Small profile as a result of the Fulbright and CIES fellowship to Australia. Also, overall a great blog (Red and White for Life) that often profiles Wolfpack alums doing interesting things, and I am happy to be among them.
Alumnus earns fellowship to further studies in climate change
Lane Burt grew up in a family of engineers. Burt’s father and grandfather are both engineers, and both graduated from NC State. So it’s only natural that Burt, who graduated from NC State in 2005 with a degree in mechanical engineering, is pursuing a career in engineering.
And in February, part of that career will be spent in Australia collaborating with researchers overseas about the evolution of policies in energy efficiency and climate change.
Burt is the 2014 recipient of the Fulbright Professional Scholarship in Climate Change and Clean Energy. The Fulbright program, sponsored by Australian and U.S. governments, provides short-term research grants to professionals in a variety of academic fields to pursue collaborative projects with eligible institutions overseas. Burt will study at Monash University in Melbourne, Australia.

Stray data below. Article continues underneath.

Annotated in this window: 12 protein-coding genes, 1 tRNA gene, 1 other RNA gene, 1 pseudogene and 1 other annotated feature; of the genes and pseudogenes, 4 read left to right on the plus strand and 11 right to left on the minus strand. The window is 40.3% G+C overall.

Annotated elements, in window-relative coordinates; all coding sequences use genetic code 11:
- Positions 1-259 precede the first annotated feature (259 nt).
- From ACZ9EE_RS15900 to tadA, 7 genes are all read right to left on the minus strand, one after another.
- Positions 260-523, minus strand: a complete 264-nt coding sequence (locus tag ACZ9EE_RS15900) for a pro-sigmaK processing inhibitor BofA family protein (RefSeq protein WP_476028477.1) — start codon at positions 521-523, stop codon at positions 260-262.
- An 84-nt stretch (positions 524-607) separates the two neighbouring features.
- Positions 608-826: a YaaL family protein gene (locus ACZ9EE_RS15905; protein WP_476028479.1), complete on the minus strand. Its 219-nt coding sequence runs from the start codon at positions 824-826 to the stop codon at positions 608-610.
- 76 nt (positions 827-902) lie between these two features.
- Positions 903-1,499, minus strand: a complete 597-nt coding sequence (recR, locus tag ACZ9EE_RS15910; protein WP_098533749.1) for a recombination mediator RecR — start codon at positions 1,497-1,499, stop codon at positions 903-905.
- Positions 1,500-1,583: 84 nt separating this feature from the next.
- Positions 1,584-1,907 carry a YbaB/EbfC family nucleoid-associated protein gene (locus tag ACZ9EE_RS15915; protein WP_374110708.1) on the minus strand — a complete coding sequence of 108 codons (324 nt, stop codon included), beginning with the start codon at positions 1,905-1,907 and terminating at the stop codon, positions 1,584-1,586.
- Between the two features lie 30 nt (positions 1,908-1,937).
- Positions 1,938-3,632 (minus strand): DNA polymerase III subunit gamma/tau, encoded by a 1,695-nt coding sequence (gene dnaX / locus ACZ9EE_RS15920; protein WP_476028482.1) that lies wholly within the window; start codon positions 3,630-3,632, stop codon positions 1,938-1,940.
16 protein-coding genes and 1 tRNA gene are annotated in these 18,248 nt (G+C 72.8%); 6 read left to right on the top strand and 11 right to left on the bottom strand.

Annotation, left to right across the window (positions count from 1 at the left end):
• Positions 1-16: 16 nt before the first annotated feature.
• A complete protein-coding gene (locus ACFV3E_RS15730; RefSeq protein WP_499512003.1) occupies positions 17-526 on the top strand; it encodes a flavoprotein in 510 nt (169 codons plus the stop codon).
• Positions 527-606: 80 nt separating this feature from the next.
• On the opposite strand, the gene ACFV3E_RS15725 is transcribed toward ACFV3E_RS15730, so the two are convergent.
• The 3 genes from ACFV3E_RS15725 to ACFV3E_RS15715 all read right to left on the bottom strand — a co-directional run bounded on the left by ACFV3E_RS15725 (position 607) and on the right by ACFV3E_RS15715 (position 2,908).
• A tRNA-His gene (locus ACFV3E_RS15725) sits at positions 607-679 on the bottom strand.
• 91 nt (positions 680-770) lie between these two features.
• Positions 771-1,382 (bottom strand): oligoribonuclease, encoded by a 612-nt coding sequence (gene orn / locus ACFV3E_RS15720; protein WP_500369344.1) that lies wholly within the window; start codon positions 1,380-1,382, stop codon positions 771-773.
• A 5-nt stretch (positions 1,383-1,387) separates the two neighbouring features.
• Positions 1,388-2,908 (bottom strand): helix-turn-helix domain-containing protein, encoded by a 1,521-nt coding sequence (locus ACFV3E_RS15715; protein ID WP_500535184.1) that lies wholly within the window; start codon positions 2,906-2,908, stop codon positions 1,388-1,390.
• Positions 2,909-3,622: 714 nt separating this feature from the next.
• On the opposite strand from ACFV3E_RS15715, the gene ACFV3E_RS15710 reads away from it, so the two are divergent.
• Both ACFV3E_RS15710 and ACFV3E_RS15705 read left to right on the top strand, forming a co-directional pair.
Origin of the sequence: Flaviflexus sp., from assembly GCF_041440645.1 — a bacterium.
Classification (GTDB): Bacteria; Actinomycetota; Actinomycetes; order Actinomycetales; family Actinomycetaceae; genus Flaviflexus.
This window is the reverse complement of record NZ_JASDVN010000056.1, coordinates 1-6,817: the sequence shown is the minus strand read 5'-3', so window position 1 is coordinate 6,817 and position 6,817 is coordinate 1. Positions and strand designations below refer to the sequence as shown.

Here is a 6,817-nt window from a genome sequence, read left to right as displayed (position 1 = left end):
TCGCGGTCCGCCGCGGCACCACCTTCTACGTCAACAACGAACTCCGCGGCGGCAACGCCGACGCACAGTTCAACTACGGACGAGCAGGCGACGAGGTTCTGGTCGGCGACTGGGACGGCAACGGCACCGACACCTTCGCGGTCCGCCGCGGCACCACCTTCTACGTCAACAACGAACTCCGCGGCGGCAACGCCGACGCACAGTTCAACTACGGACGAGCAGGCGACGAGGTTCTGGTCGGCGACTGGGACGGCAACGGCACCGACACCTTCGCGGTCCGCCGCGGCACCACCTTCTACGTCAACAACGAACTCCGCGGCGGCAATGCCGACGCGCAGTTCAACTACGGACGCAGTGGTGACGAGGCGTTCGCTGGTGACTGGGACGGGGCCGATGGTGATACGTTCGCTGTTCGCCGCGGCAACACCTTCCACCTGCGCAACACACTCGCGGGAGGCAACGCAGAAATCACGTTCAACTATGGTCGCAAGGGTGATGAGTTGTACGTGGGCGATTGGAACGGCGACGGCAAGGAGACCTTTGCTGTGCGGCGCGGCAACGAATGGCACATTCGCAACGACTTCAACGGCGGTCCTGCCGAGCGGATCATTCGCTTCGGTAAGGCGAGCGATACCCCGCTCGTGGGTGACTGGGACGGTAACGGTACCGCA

Burt’s passion for energy efficiency research originated from his family’s construction business in Huntersville, N.C., where he worked during summer months in college.
“It’s hard to understand how much energy is actually wasted,” he says. “I’ve always had a conservationist streak, but I really noticed it when I worked in construction. It didn’t seem like a big enough issue for building managers to keep their buildings running properly.”
As a result, Burt later created Ember Strategies, a startup firm that works with clients to help them adapt to energy saving standards and products. Before he founded Ember Strategies in 2013, Burt worked in Washington, D.C., as the policy director for the U.S. Green Building Council and on the Natural Resources Defense Council.
Burt says working in Washington was one of the most valuable experiences he’s had as an engineer. “Policy makers really valued my technical knowledge and experience,” he says. “They don’t hear from engineers a lot.”
One of the biggest challenges Burt says he faces is getting people to recognize the concrete, daily changes they need to make in order to save energy, and, in turn, save money.
“Whether it’s at Ember or not, everyone is for saving money,” he says. “But when you dig deeper, it takes real effort and time.”
– Will Watkins